When I started my journey in the university student movement, I wondered why all the background material, as well as advocacy and communication material, included an entry on free education. “Don’t we already have free education? Surely Finnish people know how to appreciate our free education system”, I thought. I was wrong.
It is naive to think that just because prime minister Sanna Marin’s government programme includes an entry on free degree education, that it means that the discussion has ended. Fees sneak into our education system and turn into ostensibly reasonable, economically justified, rational choices. Like dust balls that silently gather on top of the bookcase if you forget to dust there.
Fees emerge almost yearly, always taking a new form. Sometimes they are about the right of open universities to award degrees, sometimes about the open university route, sometimes tuition fees for second degree studies and sometimes the tuition fees themselves. Time after time during this government term, we have witnessed commendable efforts by ministers blocking various tuition-based forms of education. The government deserves our gratitude for this, but the work continues.
The fees keep sneaking in, taking some other form. The role of the open university route as the route to student admission is being strengthened. Universities justify the fee-based open university routes by them being expensive to arrange, but they forget that up to now, student admissions have been possible without mandatory fees. The most glaring example of this comes from the University of Eastern Finland and the University of Vaasa, where the completion of 180 study credits of fee-based open university studies practically guarantees a bachelor’s degree in administrative sciences. All of this is in accordance with legislation, but in truth, it is nothing but fee-based degree education.
The fact that students from outside the EU/EEA are charged tuition fees has been discussed at party conferences this autumn, but the proposal to abolish them did not gain traction at the party conference of The Social Democratic Party of Finland. A similar proposal is awaiting to be processed by the party delegation at the Centre Party conference. It seems that free education is only defended in case tuition fees give no economic advantage. If free education had the respect it deserves, we would not even need to discuss tuition fees. We would be understanding enough to bear global responsibility by offering free high-quality education also for international students.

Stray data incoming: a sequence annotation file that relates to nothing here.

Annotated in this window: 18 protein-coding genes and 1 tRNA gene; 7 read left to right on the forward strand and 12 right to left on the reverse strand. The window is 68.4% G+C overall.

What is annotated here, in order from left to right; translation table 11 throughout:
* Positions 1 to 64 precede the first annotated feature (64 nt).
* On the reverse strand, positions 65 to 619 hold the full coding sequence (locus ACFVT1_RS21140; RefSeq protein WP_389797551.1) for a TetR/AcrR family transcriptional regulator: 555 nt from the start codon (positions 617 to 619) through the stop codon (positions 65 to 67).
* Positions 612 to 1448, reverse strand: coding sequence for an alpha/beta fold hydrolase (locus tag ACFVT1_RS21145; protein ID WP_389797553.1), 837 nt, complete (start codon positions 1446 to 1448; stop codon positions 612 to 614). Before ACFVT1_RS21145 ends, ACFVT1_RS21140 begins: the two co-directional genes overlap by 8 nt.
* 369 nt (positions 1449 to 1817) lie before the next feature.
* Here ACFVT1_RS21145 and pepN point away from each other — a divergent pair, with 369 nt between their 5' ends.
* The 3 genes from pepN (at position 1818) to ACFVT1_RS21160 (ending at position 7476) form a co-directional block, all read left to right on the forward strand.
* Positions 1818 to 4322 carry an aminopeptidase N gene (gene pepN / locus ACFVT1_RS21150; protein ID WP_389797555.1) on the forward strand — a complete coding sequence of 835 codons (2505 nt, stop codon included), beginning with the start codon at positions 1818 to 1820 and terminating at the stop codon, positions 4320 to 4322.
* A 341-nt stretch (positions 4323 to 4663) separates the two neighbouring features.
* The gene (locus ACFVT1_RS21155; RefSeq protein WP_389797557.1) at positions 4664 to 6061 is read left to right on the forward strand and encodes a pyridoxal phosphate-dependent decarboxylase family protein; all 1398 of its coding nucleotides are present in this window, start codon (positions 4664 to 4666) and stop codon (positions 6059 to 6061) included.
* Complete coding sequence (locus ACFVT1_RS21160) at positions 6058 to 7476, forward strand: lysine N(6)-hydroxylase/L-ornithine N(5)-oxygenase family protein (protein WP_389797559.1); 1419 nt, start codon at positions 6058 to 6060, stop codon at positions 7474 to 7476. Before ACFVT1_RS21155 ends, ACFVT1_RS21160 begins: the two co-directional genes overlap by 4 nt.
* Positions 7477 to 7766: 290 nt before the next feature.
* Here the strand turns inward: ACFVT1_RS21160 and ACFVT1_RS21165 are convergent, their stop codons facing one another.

Today, on 22 October, the university student movement celebrates The Day for Free Education. We wish to remind the reader of the significance of free education for Finnish society. Free education adheres to the values of Finnish society: education must be accessible to everyone, regardless of background, and there must be no dead ends along the path to education. When education does not pose a financial risk in principle, anyone can truly be anything. Free education has hitherto been the greatest act for education accessibility in Finland. We have to hold on to that. It promotes social mobility and prevents inequality. A decision of which Finland has had a reason to be proud for decades.
Even if the decision has been made once, it must be made again and again, every time the education system faces reform. Only then can vi truly foster free education. In addition to the government programme, free education must also be included in the report for education policy and the higher education accessibility plan. We have to actively promote free education in the development of student admissions. Tuition fees for students from outside the EU and EEA must be abolished immediately. Free education is a choice we must make again and again.